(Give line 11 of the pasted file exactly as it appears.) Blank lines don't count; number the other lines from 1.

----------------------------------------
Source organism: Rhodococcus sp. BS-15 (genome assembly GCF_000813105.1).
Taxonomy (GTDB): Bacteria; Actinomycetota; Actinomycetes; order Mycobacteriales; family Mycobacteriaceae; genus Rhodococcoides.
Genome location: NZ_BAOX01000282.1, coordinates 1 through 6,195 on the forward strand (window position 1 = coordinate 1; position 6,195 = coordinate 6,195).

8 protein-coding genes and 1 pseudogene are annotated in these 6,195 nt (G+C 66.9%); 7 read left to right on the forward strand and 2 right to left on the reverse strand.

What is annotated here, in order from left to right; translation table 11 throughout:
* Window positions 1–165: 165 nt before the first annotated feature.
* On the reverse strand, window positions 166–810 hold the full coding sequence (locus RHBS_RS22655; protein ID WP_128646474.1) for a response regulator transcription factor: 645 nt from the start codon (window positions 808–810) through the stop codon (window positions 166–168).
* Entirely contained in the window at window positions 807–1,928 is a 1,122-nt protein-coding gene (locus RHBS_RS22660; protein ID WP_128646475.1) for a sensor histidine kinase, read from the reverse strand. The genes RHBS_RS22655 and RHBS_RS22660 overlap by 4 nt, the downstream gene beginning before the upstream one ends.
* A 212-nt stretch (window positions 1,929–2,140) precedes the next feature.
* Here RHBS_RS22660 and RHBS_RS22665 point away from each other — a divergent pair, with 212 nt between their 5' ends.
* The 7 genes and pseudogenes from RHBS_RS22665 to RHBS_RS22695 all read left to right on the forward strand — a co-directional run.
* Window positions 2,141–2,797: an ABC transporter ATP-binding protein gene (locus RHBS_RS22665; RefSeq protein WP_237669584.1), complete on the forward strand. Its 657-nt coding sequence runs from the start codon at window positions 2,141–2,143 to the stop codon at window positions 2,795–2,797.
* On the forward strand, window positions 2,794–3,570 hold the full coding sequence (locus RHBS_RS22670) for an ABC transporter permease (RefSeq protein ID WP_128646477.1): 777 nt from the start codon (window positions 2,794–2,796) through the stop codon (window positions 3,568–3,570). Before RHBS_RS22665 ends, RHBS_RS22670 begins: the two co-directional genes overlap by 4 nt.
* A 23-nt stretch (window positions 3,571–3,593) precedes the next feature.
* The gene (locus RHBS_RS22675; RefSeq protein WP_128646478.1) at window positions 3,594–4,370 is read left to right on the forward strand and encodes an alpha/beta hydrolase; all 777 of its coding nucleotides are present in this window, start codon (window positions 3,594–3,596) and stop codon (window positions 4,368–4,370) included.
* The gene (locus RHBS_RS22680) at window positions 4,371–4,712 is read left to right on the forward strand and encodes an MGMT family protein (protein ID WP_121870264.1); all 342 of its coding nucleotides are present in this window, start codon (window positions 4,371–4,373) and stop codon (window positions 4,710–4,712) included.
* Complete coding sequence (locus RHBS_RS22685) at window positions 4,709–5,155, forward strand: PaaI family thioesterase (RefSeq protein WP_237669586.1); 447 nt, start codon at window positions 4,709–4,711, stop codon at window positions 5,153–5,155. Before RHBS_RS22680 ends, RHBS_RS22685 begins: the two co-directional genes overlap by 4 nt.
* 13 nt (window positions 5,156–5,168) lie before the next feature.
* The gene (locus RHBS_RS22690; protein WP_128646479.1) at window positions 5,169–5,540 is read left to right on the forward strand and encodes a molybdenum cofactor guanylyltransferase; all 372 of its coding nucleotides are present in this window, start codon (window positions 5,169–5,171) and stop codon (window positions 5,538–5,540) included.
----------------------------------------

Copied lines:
* The 7 genes and pseudogenes from RHBS_RS22665 to RHBS_RS22695 all read left to right on the forward strand — a co-directional run.